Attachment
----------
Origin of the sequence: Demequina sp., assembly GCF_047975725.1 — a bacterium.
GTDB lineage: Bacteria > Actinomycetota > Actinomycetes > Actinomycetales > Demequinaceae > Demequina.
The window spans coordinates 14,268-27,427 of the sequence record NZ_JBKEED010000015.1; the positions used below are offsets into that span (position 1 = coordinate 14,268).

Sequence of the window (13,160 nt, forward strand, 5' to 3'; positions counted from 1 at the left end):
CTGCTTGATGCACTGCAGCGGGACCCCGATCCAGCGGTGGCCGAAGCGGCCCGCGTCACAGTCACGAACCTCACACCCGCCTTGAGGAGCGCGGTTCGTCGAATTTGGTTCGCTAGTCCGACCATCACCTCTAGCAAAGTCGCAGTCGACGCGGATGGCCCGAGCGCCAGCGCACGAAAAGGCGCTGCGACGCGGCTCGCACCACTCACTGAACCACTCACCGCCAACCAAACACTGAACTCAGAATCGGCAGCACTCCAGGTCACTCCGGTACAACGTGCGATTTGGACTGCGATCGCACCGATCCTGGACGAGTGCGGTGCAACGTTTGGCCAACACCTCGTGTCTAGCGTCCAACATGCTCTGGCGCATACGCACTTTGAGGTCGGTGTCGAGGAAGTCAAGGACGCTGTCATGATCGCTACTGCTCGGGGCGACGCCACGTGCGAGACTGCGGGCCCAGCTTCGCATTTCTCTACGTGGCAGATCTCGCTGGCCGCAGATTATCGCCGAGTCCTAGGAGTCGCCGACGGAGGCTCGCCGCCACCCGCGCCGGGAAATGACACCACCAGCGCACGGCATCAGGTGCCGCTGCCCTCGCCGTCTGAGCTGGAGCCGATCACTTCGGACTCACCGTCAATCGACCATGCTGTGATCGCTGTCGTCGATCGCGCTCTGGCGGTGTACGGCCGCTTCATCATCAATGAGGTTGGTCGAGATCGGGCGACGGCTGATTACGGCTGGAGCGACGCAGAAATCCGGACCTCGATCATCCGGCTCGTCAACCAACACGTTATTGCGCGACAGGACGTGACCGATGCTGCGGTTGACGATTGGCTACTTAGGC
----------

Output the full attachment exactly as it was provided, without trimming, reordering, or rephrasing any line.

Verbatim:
Origin of the sequence: Demequina sp., assembly GCF_047975725.1 — a bacterium.
GTDB lineage: Bacteria > Actinomycetota > Actinomycetes > Actinomycetales > Demequinaceae > Demequina.
The window spans coordinates 14,268-27,427 of the sequence record NZ_JBKEED010000015.1; the positions used below are offsets into that span (position 1 = coordinate 14,268).

Sequence of the window (13,160 nt, forward strand, 5' to 3'; positions counted from 1 at the left end):
CTGCTTGATGCACTGCAGCGGGACCCCGATCCAGCGGTGGCCGAAGCGGCCCGCGTCACAGTCACGAACCTCACACCCGCCTTGAGGAGCGCGGTTCGTCGAATTTGGTTCGCTAGTCCGACCATCACCTCTAGCAAAGTCGCAGTCGACGCGGATGGCCCGAGCGCCAGCGCACGAAAAGGCGCTGCGACGCGGCTCGCACCACTCACTGAACCACTCACCGCCAACCAAACACTGAACTCAGAATCGGCAGCACTCCAGGTCACTCCGGTACAACGTGCGATTTGGACTGCGATCGCACCGATCCTGGACGAGTGCGGTGCAACGTTTGGCCAACACCTCGTGTCTAGCGTCCAACATGCTCTGGCGCATACGCACTTTGAGGTCGGTGTCGAGGAAGTCAAGGACGCTGTCATGATCGCTACTGCTCGGGGCGACGCCACGTGCGAGACTGCGGGCCCAGCTTCGCATTTCTCTACGTGGCAGATCTCGCTGGCCGCAGATTATCGCCGAGTCCTAGGAGTCGCCGACGGAGGCTCGCCGCCACCCGCGCCGGGAAATGACACCACCAGCGCACGGCATCAGGTGCCGCTGCCCTCGCCGTCTGAGCTGGAGCCGATCACTTCGGACTCACCGTCAATCGACCATGCTGTGATCGCTGTCGTCGATCGCGCTCTGGCGGTGTACGGCCGCTTCATCATCAATGAGGTTGGTCGAGATCGGGCGACGGCTGATTACGGCTGGAGCGACGCAGAAATCCGGACCTCGATCATCCGGCTCGTCAACCAACACGTTATTGCGCGACAGGACGTGACCGATGCTGCGGTTGACGATTGGCTACTTAGGC